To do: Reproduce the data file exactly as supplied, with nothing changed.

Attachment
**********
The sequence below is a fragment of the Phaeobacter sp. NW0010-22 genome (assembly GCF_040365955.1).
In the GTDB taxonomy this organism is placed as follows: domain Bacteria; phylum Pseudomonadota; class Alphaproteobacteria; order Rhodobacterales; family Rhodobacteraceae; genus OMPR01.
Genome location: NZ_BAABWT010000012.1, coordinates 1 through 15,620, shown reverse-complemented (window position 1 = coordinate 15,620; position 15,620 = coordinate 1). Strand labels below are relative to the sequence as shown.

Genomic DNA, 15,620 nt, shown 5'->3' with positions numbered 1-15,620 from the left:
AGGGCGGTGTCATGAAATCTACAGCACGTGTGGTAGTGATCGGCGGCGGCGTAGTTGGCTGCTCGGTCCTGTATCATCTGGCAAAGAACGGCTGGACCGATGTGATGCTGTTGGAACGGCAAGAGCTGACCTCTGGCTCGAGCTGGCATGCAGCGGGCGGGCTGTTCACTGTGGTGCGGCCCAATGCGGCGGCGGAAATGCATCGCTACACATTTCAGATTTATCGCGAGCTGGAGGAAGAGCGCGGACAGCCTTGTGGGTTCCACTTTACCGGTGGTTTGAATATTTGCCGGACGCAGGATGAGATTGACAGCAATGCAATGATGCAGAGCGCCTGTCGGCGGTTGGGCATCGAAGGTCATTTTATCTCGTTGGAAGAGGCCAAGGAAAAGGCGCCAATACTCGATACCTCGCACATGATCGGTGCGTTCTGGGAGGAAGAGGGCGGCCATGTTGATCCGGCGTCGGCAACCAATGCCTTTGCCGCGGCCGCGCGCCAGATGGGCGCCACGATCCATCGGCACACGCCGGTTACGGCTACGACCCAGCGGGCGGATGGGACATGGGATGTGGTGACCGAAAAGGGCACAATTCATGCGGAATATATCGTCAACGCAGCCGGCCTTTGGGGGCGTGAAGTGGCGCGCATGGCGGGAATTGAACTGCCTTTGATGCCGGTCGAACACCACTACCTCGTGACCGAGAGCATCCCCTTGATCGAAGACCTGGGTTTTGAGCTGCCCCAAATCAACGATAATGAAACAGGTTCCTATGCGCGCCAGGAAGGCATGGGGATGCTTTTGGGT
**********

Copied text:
The sequence below is a fragment of the Phaeobacter sp. NW0010-22 genome (assembly GCF_040365955.1).
In the GTDB taxonomy this organism is placed as follows: domain Bacteria; phylum Pseudomonadota; class Alphaproteobacteria; order Rhodobacterales; family Rhodobacteraceae; genus OMPR01.
Genome location: NZ_BAABWT010000012.1, coordinates 1 through 15,620, shown reverse-complemented (window position 1 = coordinate 15,620; position 15,620 = coordinate 1). Strand labels below are relative to the sequence as shown.

Genomic DNA, 15,620 nt, shown 5'->3' with positions numbered 1-15,620 from the left:
AGGGCGGTGTCATGAAATCTACAGCACGTGTGGTAGTGATCGGCGGCGGCGTAGTTGGCTGCTCGGTCCTGTATCATCTGGCAAAGAACGGCTGGACCGATGTGATGCTGTTGGAACGGCAAGAGCTGACCTCTGGCTCGAGCTGGCATGCAGCGGGCGGGCTGTTCACTGTGGTGCGGCCCAATGCGGCGGCGGAAATGCATCGCTACACATTTCAGATTTATCGCGAGCTGGAGGAAGAGCGCGGACAGCCTTGTGGGTTCCACTTTACCGGTGGTTTGAATATTTGCCGGACGCAGGATGAGATTGACAGCAATGCAATGATGCAGAGCGCCTGTCGGCGGTTGGGCATCGAAGGTCATTTTATCTCGTTGGAAGAGGCCAAGGAAAAGGCGCCAATACTCGATACCTCGCACATGATCGGTGCGTTCTGGGAGGAAGAGGGCGGCCATGTTGATCCGGCGTCGGCAACCAATGCCTTTGCCGCGGCCGCGCGCCAGATGGGCGCCACGATCCATCGGCACACGCCGGTTACGGCTACGACCCAGCGGGCGGATGGGACATGGGATGTGGTGACCGAAAAGGGCACAATTCATGCGGAATATATCGTCAACGCAGCCGGCCTTTGGGGGCGTGAAGTGGCGCGCATGGCGGGAATTGAACTGCCTTTGATGCCGGTCGAACACCACTACCTCGTGACCGAGAGCATCCCCTTGATCGAAGACCTGGGTTTTGAGCTGCCCCAAATCAACGATAATGAAACAGGTTCCTATGCGCGCCAGGAAGGCATGGGGATGCTTTTGGGT